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A mother with her 4 yr. old son in hospital emergency room, injured when an explosion from a shell or a bomb from Coalition forces hit his house. Baghdad, April, 2003. © Peter Turnley / Corbis
A farewell departure ceremony at Fort Stewart for the 48th Brigade Combat Team, part of the Georgia Army National Guard, on Saturday, May 14, 2005. After the official ceremony, soldiers met with their loved ones before departing for Iraq. © Peter Turnley / Corbis
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US Marines, Baghdad, April, 2003. © Peter Turnley / Corbis
At Al Asskan Hospital in Baghdad, two doctors perform cardiac massage on 10 yr. old Worood Nasiaf, who died a few minutes later. She suffered from pulmonary pneumonia. Her father had not been able to get to the hospital quickly because of war conditions on the roads. April, 2003. © Peter Turnley / Corbis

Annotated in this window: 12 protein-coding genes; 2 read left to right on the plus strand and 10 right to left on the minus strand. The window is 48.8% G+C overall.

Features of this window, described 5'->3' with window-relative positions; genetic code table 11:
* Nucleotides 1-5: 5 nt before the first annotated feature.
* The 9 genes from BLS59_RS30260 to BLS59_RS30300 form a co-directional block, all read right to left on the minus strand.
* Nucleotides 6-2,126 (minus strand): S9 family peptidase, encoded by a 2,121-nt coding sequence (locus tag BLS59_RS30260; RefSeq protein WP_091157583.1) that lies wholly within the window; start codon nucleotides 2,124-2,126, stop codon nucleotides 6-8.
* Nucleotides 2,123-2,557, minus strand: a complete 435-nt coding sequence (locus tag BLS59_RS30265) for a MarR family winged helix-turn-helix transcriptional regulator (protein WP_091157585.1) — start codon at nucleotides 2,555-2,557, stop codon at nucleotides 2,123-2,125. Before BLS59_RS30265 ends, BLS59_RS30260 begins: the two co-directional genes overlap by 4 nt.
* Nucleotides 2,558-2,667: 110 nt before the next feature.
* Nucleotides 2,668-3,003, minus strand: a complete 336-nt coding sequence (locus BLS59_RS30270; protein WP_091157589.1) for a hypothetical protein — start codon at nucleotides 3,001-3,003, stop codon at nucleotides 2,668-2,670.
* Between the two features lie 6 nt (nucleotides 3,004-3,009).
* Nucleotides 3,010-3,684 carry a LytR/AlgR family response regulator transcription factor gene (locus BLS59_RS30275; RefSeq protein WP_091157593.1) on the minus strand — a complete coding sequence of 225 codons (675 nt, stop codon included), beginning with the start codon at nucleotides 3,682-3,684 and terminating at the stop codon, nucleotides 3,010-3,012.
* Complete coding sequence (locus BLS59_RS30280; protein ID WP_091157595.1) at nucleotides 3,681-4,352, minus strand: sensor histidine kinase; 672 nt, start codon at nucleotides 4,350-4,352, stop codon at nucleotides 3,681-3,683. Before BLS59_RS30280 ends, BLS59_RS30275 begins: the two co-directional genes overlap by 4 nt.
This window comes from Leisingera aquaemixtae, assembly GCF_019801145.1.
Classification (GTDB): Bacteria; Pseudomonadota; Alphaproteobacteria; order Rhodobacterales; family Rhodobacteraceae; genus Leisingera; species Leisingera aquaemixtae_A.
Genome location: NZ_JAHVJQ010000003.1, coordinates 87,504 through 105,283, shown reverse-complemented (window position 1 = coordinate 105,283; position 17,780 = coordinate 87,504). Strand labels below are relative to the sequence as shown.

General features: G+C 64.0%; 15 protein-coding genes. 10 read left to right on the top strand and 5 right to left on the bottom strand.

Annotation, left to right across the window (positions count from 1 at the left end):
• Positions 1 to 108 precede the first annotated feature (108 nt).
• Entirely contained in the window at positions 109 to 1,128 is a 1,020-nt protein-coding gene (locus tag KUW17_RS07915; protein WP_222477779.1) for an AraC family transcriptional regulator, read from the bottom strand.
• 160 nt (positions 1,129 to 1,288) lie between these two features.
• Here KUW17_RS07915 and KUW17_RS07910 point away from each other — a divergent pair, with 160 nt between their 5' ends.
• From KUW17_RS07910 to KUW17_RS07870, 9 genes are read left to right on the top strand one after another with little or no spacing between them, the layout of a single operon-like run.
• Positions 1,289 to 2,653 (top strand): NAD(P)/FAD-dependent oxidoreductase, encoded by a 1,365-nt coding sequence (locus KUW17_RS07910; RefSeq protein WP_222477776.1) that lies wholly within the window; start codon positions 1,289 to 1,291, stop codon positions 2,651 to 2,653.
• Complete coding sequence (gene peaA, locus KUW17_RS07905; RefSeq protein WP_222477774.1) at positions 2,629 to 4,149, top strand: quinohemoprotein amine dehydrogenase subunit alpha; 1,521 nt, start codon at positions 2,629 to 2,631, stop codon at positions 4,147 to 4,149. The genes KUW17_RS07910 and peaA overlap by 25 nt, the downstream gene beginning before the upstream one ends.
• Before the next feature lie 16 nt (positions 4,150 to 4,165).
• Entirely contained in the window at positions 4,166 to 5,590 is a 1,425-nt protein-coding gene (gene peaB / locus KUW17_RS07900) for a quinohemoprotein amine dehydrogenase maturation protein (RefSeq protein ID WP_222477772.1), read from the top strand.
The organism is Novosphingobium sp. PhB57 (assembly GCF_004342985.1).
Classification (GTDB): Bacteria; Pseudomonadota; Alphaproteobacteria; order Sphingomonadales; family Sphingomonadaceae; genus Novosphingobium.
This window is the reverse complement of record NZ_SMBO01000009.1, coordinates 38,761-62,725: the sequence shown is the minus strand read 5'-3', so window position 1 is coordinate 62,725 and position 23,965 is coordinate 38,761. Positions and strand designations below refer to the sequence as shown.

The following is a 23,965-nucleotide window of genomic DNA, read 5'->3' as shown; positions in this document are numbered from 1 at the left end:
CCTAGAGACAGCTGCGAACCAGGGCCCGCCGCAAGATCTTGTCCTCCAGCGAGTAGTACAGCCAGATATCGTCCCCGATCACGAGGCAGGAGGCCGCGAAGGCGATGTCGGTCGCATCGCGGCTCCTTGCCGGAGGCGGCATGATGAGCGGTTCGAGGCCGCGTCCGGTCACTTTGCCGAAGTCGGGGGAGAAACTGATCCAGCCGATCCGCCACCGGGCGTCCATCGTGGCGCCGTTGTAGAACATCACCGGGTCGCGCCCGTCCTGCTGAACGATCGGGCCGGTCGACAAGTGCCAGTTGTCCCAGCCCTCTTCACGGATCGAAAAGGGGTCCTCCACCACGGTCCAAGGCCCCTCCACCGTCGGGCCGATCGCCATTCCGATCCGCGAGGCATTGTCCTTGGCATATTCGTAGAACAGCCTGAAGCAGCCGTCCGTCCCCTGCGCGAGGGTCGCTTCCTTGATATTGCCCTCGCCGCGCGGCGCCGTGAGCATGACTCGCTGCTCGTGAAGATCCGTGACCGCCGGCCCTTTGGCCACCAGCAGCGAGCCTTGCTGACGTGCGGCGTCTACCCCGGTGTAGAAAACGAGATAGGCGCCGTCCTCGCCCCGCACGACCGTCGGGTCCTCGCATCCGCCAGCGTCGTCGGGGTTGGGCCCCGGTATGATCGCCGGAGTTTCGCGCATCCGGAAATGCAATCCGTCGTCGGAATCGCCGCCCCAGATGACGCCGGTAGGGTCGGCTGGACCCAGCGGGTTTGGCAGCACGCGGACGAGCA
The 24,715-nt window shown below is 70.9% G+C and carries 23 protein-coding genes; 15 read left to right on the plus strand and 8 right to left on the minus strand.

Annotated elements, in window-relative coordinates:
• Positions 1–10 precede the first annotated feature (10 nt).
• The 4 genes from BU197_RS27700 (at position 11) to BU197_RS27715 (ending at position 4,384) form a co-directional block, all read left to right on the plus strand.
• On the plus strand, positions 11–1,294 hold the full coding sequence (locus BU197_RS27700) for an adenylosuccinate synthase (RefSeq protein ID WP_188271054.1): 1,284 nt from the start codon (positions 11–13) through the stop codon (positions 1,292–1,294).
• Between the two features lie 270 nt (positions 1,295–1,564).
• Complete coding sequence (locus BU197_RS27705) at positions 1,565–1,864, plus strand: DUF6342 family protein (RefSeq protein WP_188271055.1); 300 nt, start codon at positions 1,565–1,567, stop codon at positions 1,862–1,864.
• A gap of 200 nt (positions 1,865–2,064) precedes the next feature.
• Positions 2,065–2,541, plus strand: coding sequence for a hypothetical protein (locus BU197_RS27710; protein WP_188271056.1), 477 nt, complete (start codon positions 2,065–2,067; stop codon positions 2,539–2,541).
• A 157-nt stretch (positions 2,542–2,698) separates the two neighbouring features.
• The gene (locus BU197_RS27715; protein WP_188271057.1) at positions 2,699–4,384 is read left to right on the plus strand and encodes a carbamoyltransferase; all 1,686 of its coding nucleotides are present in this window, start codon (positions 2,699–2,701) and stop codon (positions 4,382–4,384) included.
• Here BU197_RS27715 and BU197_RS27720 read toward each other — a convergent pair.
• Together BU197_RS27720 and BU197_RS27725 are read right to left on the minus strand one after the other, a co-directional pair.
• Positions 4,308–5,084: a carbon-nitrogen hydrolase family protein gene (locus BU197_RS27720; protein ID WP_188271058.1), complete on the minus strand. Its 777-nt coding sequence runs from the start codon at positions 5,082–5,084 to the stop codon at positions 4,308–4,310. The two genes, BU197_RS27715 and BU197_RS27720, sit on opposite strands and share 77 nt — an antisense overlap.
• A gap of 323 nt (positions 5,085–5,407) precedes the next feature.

A funeral procession for a 29 yr. old civilian employee of the Ministry of Oil, Saddam Mohammed Haidar. He was killed during the war, and here, his family is taking his exhumed body to Al Najaf, a Shiite Moslem town where many Shiites are buried. © Peter Turnley / Corbis
A young Iraqi man wails with pain in a burn unit of the Al Asskan Hospital in Baghdad. This young man was severely burned in an attempt to loot petrol. April, 2003. © Peter Turnley / Corbis